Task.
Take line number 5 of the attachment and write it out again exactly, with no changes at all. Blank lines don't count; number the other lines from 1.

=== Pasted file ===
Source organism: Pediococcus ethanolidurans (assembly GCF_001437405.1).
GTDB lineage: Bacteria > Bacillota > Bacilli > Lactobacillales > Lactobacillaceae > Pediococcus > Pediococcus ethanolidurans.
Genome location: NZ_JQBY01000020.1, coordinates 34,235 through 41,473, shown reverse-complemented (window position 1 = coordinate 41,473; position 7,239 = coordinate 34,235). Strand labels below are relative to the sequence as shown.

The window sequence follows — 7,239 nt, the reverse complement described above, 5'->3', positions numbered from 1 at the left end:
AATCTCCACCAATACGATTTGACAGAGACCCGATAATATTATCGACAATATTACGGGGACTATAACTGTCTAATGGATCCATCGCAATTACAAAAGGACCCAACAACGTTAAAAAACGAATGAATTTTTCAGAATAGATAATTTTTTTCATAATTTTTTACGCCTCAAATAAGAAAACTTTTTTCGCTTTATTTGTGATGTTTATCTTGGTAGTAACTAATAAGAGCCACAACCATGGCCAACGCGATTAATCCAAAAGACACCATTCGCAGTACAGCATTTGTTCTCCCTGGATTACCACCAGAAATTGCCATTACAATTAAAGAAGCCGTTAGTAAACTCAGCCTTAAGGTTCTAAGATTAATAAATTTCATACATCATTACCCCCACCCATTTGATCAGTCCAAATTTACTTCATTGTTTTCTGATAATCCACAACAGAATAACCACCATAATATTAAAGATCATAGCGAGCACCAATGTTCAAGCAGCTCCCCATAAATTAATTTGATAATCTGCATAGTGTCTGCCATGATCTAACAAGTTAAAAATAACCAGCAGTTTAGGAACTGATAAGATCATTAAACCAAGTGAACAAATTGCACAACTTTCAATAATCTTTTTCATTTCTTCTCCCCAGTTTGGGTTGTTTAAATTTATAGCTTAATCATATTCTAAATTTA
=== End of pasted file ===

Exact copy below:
AATCTCCACCAATACGATTTGACAGAGACCCGATAATATTATCGACAATATTACGGGGACTATAACTGTCTAATGGATCCATCGCAATTACAAAAGGACCCAACAACGTTAAAAAACGAATGAATTTTTCAGAATAGATAATTTTTTTCATAATTTTTTACGCCTCAAATAAGAAAACTTTTTTCGCTTTATTTGTGATGTTTATCTTGGTAGTAACTAATAAGAGCCACAACCATGGCCAACGCGATTAATCCAAAAGACACCATTCGCAGTACAGCATTTGTTCTCCCTGGATTACCACCAGAAATTGCCATTACAATTAAAGAAGCCGTTAGTAAACTCAGCCTTAAGGTTCTAAGATTAATAAATTTCATACATCATTACCCCCACCCATTTGATCAGTCCAAATTTACTTCATTGTTTTCTGATAATCCACAACAGAATAACCACCATAATATTAAAGATCATAGCGAGCACCAATGTTCAAGCAGCTCCCCATAAATTAATTTGATAATCTGCATAGTGTCTGCCATGATCTAACAAGTTAAAAATAACCAGCAGTTTAGGAACTGATAAGATCATTAAACCAAGTGAACAAATTGCACAACTTTCAATAATCTTTTTCATTTCTTCTCCCCAGTTTGGGTTGTTTAAATTTATAGCTTAATCATATTCTAAATTTA